Hemlock is not often thought of as good firewood, but it really is. It burns hot and clean, and is the perfect wood for a campfire or fireplace. If you're looking for something different to use as firewood this winter, give hemlock a try.
What is hemlock firewood good for?
Hemlock is a versatile firewood that can be used for everything from stoves to bonfires. It burns fairly hot and slow, making it ideal for longer fires that need to be maintained over time. Additionally, hemlock produces little smoke when burned.
How to select the best hemlock firewood?
It's important to select the right hemlock for your needs, though. Here are a few tips:
- Look for hemlock that is dry and free of knots. Wet or green wood will not burn well.
- Cut the logs into uniform sizes so they will stack easily and burn evenly. 18 inches is a good length for most fireplace grates.
- Split the logs using an axe or maul so they fit snugly on the grate and catch fire more easily. Hemlock splits relatively easily compared to other woods like oak or maple.
- Store your hemlock in a dry place until you're ready to use it - damp wood won't burn as well as dry wood, even if it's been split already.
The different types of hemlock trees and what they are typically used for
There are three main types of hemlock trees: the Eastern hemlock, the Carolina hemlock, and the Mountain hemlock.
The Eastern Hemlock is the largest of the three species and can grow up to 80 feet tall. It is native to eastern North America and can be found as far north as Maine and as far south as Georgia. The tree has a pyramidal shape with small needles that are dark green on top and light green on the bottom. The cones are brown and oval-shaped, about 2 inches long. The wood of this tree is soft and not very strong, so it is not often used for construction purposes. However, it does make good firewood. This tree prefers shady areas with moist soils but can also tolerate full sun if necessary.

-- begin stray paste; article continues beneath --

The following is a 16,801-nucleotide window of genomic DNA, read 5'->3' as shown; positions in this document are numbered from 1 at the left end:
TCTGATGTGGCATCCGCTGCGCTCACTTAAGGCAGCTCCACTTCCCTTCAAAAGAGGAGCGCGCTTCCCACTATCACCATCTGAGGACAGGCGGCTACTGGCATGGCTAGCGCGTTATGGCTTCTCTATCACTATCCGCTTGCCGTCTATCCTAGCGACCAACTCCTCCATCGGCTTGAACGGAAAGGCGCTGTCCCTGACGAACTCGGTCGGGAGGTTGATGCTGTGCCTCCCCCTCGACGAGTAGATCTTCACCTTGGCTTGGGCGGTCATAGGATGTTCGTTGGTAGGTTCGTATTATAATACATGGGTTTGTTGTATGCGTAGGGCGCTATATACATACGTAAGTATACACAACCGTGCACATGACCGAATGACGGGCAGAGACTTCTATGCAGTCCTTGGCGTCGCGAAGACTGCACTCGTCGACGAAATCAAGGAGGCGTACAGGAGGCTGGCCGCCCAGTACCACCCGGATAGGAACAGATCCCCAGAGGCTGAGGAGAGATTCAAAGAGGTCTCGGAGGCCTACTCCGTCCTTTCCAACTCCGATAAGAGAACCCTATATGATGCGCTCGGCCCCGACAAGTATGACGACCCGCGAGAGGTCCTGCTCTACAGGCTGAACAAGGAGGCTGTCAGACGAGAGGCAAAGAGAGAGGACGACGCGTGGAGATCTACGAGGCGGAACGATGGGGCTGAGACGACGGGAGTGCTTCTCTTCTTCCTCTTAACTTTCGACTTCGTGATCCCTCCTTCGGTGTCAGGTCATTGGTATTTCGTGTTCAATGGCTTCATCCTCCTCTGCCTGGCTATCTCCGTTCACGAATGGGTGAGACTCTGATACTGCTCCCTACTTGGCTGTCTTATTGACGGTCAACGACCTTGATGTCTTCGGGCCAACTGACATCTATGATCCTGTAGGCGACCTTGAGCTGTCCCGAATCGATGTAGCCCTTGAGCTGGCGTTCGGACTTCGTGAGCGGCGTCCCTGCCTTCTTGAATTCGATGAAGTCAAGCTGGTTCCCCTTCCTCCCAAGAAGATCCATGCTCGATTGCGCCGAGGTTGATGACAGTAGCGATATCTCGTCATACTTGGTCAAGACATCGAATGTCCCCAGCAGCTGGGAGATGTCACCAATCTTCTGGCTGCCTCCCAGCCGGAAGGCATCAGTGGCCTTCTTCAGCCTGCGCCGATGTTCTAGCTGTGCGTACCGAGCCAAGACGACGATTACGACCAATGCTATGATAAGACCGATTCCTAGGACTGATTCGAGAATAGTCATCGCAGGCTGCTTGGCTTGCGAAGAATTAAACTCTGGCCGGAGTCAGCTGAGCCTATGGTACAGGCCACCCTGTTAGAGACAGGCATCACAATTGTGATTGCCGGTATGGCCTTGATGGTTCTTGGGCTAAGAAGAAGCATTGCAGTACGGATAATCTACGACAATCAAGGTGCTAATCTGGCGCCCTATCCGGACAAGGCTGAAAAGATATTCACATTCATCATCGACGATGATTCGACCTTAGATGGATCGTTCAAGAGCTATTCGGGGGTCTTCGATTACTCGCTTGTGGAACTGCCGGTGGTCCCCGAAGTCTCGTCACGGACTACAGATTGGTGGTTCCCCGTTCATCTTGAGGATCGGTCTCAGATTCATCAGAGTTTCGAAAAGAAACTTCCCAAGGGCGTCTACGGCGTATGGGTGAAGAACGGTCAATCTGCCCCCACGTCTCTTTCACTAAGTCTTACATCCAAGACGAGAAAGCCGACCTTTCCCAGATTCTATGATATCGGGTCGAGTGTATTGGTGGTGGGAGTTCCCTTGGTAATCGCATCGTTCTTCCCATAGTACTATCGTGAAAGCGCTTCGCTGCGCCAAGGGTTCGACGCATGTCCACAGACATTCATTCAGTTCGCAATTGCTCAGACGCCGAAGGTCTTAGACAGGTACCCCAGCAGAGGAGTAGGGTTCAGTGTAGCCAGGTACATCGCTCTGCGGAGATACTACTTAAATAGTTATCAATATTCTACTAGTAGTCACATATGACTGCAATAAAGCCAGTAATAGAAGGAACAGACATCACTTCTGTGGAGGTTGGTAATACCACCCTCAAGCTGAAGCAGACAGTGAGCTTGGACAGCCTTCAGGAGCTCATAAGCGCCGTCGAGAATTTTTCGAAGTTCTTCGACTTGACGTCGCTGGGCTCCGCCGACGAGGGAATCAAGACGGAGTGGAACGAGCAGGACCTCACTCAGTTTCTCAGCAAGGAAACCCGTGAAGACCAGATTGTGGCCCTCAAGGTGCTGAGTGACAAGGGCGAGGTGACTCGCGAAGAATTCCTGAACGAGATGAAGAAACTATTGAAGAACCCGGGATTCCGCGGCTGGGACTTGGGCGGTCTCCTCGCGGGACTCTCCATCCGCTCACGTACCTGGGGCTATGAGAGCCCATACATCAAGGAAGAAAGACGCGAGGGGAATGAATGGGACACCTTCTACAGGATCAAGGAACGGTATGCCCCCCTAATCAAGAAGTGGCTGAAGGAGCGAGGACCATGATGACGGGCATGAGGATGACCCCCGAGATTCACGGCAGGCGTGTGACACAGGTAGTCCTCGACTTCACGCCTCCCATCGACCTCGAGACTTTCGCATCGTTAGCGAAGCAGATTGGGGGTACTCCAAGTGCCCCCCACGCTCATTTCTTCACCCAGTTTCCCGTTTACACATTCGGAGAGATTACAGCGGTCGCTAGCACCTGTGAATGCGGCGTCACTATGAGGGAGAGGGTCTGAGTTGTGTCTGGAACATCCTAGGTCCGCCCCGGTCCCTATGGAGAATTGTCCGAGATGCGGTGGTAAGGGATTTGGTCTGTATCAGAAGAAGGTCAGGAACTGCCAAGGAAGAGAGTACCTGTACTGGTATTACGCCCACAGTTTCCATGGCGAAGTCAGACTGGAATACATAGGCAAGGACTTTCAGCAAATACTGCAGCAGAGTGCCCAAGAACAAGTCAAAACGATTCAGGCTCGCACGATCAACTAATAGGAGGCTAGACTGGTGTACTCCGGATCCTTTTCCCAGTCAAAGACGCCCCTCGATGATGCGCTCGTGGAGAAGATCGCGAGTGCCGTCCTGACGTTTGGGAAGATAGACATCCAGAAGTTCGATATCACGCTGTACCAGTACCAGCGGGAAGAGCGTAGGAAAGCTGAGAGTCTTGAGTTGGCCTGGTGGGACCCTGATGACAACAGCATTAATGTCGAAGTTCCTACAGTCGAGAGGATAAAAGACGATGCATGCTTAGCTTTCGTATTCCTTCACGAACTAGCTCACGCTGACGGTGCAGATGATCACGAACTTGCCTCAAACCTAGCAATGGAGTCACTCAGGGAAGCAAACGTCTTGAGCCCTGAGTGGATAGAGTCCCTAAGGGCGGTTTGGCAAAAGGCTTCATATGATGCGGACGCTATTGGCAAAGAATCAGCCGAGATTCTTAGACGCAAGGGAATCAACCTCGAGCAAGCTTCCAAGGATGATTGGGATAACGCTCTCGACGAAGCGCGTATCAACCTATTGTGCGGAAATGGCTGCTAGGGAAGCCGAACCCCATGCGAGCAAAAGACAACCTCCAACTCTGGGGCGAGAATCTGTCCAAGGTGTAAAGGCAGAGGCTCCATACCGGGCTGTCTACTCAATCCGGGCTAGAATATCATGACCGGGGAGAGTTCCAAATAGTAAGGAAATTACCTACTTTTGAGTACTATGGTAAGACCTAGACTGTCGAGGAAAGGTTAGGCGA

The Carolina Hemlock only grows to about 50 feet tall making it smaller than the Eastern Hemlock. It is found in the southern Appalachian Mountains ranging from Virginia to Tennessee. Like its cousin, it has a pyramid shape with flat needles that are slightly curved inward at their tips; however, these needles tend to be more yellowish-green in coloration. Additionally, instead of having one central trunk like most other trees, multiple trunks emerge from its base giving off an umbrella-like appearance. Although beautiful, the wood from this particular species isn't useful for much beyond kindling due to its brittle nature. Lastly, another identifying factor of the Carolina Hemlock is the small, round cones that it produces which measure no more than an inch in diameter.
The Mountain Hemlock is the largest of the three hemlock species and can grow up to 100 feet tall. It's found in western North America specifically in the mountains of California, Oregon, Washington, Idaho, Montana, and Nevada. This tree has a conical shape with dense, dark green needles that are arranged in pairs along the branches. The cones of this tree are small, brown, and oval-shaped measuring about 1-2 inches long. The wood of the Mountain Hemlock is strong and durable making it good for construction purposes such as lumber, fence posts, and telephone poles. Additionally, it makes good firewood because it burns well.
General maintenance tips for using hemlock firewood
If you have hemlock firewood, follow these tips to get the most out of it:
- Only use dry wood. Hemlock dries quickly, so make sure your logs are well-seasoned before using them. Wet wood will smoke heavily and produce little heat.
- Split the logs into smaller pieces. Hemlock burns best when split into small chunks or thin strips no more than 2 inches thick. This allows air to circulate around the log and helps it catch fire easily.